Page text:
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Jean-Michel Landry, Berkeley PhD June 15, 2012
Original French Text: http://www.ledevoir.com/societe/education/352504/la-part-de-l-etudiant
After three months of protests, an incalculable number of marches and as many debates, we would be tempted to believe that, on higher learning and its financing, everything has been said. But at the heart of this vast debate, there lies a black hole, an opaque element. This opaque element is what we have called the students’ “fair share.” So what is exactly this famous “fair share?”
We know that when the supporters of the tuition hikes invite the students to “do their share”, they hope to see them cover a larger part of the cost of education. To this, the hikes’ opponents answer that student “will fully do their share” by contributing to the financing of the university network as soon as they will obtain a job and dispose of, through this, a taxable income.
The “share” of the student appears, thus, as a financial contribution necessary to a good financing of Quebec’s educational system. It would be to know if this “share” must be paid by the student in the form of tuition or rather through taxing incomes.
However, reasoning this way is equivalent to skirting around on what is, regarding student contribution, most important. Because their “share”, students do it, first and foremost, by giving it their best in class - and not by paying some bill. The first task of the students, the want that counts before anything, is not investing in their studies, but investing in themselves.
The Double Task
They’ll tell me: “Of course students must take advantage of their studies, but that does not prevent them from working nights and weekends to gain something to pay for the education they receive.” But it is here where the problem lies. We persist in believing that obligating students to work (albeit part-time) on top of their scholarly duties has little or no impact on the quality of their training.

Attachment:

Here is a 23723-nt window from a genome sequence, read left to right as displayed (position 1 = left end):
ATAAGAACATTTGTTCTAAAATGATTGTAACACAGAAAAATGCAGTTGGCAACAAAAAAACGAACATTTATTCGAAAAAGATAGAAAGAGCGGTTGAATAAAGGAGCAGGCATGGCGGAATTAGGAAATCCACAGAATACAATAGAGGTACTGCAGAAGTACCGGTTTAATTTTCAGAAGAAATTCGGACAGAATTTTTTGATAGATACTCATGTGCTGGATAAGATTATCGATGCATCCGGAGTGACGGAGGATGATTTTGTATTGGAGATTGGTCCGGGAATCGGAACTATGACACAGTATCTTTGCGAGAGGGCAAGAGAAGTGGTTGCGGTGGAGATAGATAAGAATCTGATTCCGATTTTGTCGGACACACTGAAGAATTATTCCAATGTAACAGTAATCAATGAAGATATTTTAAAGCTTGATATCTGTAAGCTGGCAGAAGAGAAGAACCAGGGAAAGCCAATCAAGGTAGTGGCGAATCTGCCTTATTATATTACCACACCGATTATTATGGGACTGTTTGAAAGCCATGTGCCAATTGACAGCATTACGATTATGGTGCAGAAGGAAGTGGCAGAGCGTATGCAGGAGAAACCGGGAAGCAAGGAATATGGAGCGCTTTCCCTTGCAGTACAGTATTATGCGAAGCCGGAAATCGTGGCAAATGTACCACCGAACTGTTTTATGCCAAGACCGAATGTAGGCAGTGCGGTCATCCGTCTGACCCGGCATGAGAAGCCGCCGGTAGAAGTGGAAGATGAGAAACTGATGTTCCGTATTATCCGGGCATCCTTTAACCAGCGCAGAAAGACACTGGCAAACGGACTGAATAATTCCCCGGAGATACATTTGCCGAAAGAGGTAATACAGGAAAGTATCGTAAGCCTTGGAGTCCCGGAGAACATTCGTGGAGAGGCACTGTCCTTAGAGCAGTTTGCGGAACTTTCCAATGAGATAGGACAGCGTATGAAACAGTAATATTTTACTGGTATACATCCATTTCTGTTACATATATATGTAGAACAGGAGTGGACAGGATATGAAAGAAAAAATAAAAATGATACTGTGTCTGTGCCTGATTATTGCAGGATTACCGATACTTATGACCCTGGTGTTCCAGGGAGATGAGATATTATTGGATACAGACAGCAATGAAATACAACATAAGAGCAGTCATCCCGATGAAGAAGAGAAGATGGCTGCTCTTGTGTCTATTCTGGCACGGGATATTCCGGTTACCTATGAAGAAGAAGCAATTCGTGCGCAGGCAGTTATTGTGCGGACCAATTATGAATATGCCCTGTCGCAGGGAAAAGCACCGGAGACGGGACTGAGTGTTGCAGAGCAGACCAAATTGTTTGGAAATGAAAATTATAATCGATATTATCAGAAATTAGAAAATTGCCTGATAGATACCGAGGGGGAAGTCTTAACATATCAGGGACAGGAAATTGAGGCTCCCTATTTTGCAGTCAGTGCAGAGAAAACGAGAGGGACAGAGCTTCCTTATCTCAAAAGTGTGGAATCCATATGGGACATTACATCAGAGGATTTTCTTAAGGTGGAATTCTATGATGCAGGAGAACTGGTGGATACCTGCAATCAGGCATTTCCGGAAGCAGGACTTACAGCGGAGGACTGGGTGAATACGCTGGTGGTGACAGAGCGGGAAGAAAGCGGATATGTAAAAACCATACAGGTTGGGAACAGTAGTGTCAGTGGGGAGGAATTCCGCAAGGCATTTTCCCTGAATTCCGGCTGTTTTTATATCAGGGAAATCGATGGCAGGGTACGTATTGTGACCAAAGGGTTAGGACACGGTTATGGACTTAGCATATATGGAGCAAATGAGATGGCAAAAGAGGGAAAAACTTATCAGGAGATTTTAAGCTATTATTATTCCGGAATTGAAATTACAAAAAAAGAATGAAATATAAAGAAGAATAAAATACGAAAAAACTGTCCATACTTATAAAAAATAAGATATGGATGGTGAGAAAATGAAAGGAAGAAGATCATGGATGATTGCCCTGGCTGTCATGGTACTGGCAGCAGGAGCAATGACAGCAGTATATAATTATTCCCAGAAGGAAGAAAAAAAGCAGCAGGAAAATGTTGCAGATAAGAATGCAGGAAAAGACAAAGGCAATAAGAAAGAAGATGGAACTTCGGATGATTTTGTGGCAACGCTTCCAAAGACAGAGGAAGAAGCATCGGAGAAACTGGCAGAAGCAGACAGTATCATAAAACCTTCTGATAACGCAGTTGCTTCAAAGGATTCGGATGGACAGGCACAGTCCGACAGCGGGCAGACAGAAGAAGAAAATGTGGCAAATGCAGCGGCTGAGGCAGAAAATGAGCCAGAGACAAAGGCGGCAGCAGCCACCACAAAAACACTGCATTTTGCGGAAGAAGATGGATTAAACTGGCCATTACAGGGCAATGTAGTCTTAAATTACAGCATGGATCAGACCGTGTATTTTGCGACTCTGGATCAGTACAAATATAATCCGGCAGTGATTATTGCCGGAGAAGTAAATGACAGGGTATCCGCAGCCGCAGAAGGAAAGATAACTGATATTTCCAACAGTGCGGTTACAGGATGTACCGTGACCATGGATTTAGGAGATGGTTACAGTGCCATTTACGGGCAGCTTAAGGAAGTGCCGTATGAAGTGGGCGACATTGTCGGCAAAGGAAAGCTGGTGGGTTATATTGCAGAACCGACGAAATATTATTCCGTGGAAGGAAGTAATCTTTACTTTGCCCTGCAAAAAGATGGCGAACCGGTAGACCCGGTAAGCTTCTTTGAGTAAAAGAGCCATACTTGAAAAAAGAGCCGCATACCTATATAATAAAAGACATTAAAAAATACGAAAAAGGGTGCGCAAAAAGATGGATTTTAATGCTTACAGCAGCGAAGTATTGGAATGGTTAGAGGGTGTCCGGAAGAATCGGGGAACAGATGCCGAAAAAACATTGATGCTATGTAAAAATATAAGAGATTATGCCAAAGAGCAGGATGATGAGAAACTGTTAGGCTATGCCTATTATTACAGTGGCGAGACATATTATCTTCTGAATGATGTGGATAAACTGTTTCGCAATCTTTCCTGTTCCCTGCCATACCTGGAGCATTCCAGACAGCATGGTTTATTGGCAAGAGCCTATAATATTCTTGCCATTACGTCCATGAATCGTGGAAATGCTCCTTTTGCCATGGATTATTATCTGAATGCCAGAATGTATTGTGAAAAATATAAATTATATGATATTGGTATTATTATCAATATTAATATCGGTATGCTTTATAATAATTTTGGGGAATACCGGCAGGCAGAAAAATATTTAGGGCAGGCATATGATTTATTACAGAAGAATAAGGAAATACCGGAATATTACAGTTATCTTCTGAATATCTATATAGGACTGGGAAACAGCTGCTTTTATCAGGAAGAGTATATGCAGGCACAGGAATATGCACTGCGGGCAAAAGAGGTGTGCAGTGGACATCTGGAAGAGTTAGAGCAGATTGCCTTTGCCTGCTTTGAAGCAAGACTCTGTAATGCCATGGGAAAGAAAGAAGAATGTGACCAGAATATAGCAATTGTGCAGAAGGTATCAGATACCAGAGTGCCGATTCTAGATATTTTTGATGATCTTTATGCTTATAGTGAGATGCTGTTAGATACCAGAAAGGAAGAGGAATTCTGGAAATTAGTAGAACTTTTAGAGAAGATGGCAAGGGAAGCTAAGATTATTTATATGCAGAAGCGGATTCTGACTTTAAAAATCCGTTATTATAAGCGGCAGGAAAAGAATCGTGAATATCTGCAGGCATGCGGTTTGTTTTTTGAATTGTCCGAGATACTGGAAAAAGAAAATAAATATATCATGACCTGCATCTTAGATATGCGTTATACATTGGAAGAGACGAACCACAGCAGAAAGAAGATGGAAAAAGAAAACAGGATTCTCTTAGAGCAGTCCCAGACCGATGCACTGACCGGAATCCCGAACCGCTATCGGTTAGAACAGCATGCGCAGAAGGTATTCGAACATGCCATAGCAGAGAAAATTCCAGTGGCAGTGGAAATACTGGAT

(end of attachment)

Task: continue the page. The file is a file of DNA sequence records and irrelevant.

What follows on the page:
The reality, however, is completely different. By demanding that Quebec students do their “share” in financing education, we prevent many of them from engaging themselves without constraint in their studies and thus getting the most out of the resources that, collectively, we put at their disposal.
Let’s say it: the imposition of tuition – without talking about the raise – directly harms the effort put into learning and, consequently, the quality of education. Because too often students must assume the double task of working/studying to manage to pay their “share” And we will have to admit it one day or another: pursuing post-secondary education and working to assume the costs constitute diverging imperatives, if not contradictory ones.
If, beyond the actual discord, our common hope is offering an education that, on top of being accessible to all, is also of the best quality for all, maybe we should profit from this lull to rethink what represents the “share” of the student. And if we agree that the “share” expected of the students is to draw all of the potential that lies within the learning opportunity that Quebec society offers them – by engaging their talent, their creativity, their audacity – we will have to conclude then that what we mean today by “fair share” is contradictory, or rather a diversion from sense, in regards to what constitutes the veritable contribution of a student to society.
If we want our graduates to “shine among the brightest”, as the current government has already affirmed, we would have to give them the means to achieve it. Offering Quebec students the possibility to invest themselves full time in their studies seems to me, in this regard, an essential prerequisite.
Translated from the original French by Translating the printemps érable.
*Translating the printemps érable is a volunteer collective attempting to balance the English media’s extremely poor coverage of the student conflict in Québec by translating media that has been published in French into English. These are amateur translations; we have done our best to translate these pieces fairly and coherently, but the final texts may still leave something to be desired. If you find any important errors in any of these texts, we would be very grateful if you would share them with us at firstname.lastname@example.org. Please read and distribute these texts in the spirit in which they were intended; that of solidarity and the sharing of information.